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Cell Rep. 2015 Sep 1;12(9):1414-29. doi: 10.1016/j.celrep.2015.07.061. Epub 2015 Aug 20.

Genomic DISC1 Disruption in hiPSCs Alters Wnt Signaling and Neural Cell Fate.

Author information

1
Ann Romney Center for Neurologic Diseases, Brigham and Women's Hospital and Harvard Medical School, Boston, MA 02115, USA; Program in Neuroscience, Harvard Medical School, Boston, MA 02115, USA; Harvard MD-PhD Program, Harvard Medical School, Boston, MA 02115, USA.
2
Ann Romney Center for Neurologic Diseases, Brigham and Women's Hospital and Harvard Medical School, Boston, MA 02115, USA.
3
Neuroscience Research Institute, Department of Molecular Cellular and Developmental Biology, Biomolecular Science and Engineering Program, University of California, Santa Barbara, Santa Barbara, CA 93106, USA.
4
Ann Romney Center for Neurologic Diseases, Brigham and Women's Hospital and Harvard Medical School, Boston, MA 02115, USA. Electronic address: tyoung@rics.bwh.harvard.edu.

Abstract

Genetic and clinical association studies have identified disrupted in schizophrenia 1 (DISC1) as a candidate risk gene for major mental illness. DISC1 is interrupted by a balanced chr(1;11) translocation in a Scottish family in which the translocation predisposes to psychiatric disorders. We investigate the consequences of DISC1 interruption in human neural cells using TALENs or CRISPR-Cas9 to target the DISC1 locus. We show that disruption of DISC1 near the site of the translocation results in decreased DISC1 protein levels because of nonsense-mediated decay of long splice variants. This results in an increased level of canonical Wnt signaling in neural progenitor cells and altered expression of fate markers such as Foxg1 and Tbr2. These gene expression changes are rescued by antagonizing Wnt signaling in a critical developmental window, supporting the hypothesis that DISC1-dependent suppression of basal Wnt signaling influences the distribution of cell types generated during cortical development.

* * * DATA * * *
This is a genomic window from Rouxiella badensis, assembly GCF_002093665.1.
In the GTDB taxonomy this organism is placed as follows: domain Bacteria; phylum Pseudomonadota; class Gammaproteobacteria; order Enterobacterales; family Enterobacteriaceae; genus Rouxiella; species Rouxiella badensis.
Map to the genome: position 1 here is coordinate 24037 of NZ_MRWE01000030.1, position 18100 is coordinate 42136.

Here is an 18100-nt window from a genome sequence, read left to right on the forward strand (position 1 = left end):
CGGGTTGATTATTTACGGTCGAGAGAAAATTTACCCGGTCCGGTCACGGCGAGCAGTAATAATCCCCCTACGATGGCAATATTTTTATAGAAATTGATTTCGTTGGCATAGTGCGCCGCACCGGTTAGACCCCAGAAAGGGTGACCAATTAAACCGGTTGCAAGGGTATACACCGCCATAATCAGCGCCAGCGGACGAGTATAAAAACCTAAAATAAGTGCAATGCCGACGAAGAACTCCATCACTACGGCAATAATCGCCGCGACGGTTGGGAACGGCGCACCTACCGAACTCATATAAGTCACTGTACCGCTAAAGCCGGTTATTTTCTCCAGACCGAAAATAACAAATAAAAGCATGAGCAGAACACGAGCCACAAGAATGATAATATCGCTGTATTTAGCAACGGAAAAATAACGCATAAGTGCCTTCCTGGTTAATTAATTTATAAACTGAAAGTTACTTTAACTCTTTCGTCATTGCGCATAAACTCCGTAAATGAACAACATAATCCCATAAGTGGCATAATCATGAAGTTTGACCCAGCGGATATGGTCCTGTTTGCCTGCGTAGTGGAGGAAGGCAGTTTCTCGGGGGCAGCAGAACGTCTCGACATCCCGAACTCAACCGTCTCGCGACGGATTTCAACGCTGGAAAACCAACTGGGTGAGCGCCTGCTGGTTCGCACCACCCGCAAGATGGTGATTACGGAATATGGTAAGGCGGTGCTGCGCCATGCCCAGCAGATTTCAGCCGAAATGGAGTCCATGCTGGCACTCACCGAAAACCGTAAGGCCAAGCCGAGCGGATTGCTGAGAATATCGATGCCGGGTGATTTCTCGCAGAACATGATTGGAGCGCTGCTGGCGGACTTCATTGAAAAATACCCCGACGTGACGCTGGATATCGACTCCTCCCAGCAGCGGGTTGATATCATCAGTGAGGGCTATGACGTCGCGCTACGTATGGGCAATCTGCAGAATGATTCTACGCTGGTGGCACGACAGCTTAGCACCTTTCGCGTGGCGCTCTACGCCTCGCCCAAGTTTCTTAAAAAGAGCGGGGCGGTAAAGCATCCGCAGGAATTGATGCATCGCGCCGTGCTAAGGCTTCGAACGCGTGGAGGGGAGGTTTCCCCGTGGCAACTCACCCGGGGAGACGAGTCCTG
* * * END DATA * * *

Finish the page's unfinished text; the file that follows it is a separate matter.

PMID:
26299970
PMCID:
PMC4558300
DOI:
10.1016/j.celrep.2015.07.061
[Indexed for MEDLINE]
Free PMC Article

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